The United States government has said it will declassify documents from its military and intelligence services relating to Argentina’s 1976-83 military dictatorship.
The act of declassification is set to include records from U.S law enforcement agencies, The Department of Defence, The Department of State, and the presidential libraries in the National Archives.
It is hoped the documents will shed more light on the human rights abuses committed during the period, when an estimated 30,000 people were forcibly disappeared by the military junta.
The decision comes just days before US president Barack Obama visits Argentina, where he will be when the country remembers the 40th year anniversary of the coup d’etat on 24th March. Obama is expected to confirm the decision during his state visit, the first by a US president in more than 20 years.
US national security adviser Susan Rice discussed Obama’s visit and the move to declassify records in a press conference yesterday. “The President’s visit to Argentina falls on the 40th anniversary of the 1976 military coup. To underscore our shared commitment to human rights, the President will visit the Parque de la Memoria to honor the victims of Argentina’s “Dirty War.”
Rice continued: “in addition to more than 4,000 documents that the United States has already released from that dark period, President Obama—at the request of the Argentine government—will announce a comprehensive effort to declassify additional documents—including, for the first time, military and intelligence records.”
“On this anniversary and beyond, we’re determined to do our part as Argentina continues to heal and move forward as one nation,” Rice concluded.
The latest declassification takes place following the 2002 case in which more than 4,000 State Department Cables were released, which helped to cast light on previous human rights abuses.
Peter Kornbluh, part of National Security Archive said that “there is absolutely no doubt that the release of these records on repression in Argentina would reveal substantive information on the years of repression and advance the cause of truth and justice in that country.”
The news has been well received in Argentina. Cabinet Chief Marcos Peña proclaimed the development to be “a historical deed”. Meanwhile, Human Rights Secretary Claudio Avruj expressed his approval regarding the move: “It is a triumph for all Argentines. We assume that by opening those files we are going to know more, for example, about Operation Condor and the School of the Americas.“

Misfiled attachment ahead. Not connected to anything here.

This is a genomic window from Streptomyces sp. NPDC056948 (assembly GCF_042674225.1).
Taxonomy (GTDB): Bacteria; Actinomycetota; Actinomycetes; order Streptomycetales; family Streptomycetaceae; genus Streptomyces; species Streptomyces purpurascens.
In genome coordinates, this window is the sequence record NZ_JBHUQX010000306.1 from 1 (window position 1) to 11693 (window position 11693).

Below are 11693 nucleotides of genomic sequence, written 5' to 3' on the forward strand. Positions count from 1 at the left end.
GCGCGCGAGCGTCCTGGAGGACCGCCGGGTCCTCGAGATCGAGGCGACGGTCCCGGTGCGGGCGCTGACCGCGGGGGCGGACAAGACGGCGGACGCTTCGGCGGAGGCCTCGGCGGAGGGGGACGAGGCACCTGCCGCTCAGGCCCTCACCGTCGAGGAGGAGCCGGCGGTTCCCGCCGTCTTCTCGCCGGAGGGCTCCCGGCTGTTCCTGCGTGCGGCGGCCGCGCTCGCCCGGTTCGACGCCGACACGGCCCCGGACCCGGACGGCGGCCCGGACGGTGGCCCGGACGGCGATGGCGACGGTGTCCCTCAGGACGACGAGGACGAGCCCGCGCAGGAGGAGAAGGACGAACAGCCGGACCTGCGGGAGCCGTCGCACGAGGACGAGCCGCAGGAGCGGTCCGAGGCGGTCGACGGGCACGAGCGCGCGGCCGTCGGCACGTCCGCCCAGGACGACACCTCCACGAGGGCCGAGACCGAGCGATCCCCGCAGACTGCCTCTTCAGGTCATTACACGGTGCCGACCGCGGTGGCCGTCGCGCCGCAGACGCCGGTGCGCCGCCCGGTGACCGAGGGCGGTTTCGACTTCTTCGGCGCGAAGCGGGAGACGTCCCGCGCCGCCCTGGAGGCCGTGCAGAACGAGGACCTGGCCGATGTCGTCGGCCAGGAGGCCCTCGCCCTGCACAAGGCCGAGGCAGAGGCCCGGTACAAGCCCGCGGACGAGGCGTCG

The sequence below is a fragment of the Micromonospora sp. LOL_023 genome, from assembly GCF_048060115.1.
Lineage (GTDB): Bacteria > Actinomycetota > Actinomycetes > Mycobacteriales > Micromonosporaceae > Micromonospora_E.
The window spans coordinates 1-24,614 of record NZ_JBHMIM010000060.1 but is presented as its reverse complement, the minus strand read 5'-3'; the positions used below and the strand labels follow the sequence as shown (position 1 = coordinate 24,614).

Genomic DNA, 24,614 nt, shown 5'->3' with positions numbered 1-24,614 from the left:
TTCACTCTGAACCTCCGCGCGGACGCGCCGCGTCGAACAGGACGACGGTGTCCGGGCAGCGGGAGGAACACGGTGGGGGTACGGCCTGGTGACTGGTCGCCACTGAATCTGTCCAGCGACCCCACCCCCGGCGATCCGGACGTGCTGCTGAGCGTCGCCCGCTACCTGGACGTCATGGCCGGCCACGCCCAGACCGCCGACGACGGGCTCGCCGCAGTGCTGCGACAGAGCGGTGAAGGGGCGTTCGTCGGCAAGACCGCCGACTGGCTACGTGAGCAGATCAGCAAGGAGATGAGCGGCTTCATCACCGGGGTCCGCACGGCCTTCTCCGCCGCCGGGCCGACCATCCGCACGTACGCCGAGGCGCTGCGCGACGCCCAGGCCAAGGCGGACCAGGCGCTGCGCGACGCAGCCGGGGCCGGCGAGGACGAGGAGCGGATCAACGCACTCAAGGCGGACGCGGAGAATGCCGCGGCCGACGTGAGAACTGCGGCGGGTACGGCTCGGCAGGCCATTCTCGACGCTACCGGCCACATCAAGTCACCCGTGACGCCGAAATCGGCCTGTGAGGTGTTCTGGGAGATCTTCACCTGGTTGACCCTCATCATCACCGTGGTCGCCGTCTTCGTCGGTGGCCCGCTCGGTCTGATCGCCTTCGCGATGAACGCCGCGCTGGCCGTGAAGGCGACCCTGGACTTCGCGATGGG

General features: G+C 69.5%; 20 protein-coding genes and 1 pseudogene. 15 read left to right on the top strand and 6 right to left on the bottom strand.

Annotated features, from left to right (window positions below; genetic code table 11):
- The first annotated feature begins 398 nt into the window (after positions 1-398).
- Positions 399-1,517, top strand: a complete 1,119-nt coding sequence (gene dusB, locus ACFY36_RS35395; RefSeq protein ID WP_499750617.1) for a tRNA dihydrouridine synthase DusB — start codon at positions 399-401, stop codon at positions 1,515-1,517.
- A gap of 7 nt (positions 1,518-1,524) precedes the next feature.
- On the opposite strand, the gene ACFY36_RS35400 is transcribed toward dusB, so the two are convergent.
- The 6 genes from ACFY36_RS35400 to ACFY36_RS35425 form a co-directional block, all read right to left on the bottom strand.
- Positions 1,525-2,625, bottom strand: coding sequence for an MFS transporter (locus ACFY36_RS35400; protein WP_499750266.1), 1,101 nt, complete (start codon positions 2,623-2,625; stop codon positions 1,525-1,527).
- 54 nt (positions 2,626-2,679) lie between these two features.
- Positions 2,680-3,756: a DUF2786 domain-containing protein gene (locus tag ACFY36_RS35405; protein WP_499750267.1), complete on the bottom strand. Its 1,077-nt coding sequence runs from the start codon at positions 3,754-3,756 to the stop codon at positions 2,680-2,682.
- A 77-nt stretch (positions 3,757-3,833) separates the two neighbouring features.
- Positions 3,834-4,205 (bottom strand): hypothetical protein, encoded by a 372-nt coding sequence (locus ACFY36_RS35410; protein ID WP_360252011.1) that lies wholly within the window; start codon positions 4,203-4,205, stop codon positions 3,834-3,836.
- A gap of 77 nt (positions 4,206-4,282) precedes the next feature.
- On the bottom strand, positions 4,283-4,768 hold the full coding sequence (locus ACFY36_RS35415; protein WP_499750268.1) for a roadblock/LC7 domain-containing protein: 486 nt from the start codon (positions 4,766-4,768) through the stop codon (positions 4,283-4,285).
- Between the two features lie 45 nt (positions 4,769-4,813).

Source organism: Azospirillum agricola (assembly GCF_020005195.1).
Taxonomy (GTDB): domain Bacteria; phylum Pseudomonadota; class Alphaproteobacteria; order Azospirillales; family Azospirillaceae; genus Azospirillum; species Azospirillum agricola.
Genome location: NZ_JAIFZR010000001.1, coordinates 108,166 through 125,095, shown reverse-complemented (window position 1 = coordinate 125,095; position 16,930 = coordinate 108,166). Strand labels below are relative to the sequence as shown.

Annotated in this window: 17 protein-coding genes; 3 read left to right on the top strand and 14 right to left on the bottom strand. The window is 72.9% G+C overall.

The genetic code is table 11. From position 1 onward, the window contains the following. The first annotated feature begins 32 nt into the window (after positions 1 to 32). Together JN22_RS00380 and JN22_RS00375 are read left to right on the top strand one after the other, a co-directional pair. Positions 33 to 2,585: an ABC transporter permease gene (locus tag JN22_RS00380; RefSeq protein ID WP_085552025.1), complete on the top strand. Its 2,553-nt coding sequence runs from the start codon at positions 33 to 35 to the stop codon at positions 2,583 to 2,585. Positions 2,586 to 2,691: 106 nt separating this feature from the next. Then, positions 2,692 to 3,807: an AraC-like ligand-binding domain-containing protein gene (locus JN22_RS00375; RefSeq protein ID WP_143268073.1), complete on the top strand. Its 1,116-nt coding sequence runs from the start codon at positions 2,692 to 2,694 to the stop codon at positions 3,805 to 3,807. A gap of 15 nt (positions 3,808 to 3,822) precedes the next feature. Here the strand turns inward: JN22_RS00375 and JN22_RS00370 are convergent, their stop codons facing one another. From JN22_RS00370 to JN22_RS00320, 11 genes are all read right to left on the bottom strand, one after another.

Operation Condor operated from 1968 until 1989. It directly involved Argentina, Chile, Uruguay, Paraguay, Bolivia and Brazil. It’s alleged the USA provided technical support and military assistance until 1978 and again in 1981 once Ronald Reagan came to power.
The School of the Americas was founded in 1946 and from 1961 and allegedly acted as training centre for Latin American dictators and many of its military purportedly learnt differing torture techniques as part of its curriculum.
On Thursday, a New York Times editorial called for Obama to offer “a pledge that Washington will more fully reveal its role in a dark chapter of Argentine history.”
The move will also please human rights groups in Argentina that have longed called on Washington to release information about the dictatorship era.
Earlier this week, the Abuelas de Plaza de Mayo and other groups released an open letter to the US calling for the declassification of documents relevant to the disappeared and the search for missing grandchildren.
The missive called for: “The declassification of records held by the US government to know the truth about what happened to our disappeared, and measures to find the men and women that could be the missing grandchildren that Abuelas de Plaza de Mayo have spent 40 years searching for.”
The document noted that one of the recently recovered grandchildren is currently living in Miami.
While the decision to declassify documents has generated a great deal of expectation, it is likely to take a long time to release the records.
Carlos Osorio of the National Security Archive, explained that it is a protracted process, which can take time to reach a resolution.
“A very specific recent declassification of 500 documents in response to the Truth Commission in Brazil, took a year and a half. These processes are extremely long”, explained Osorio.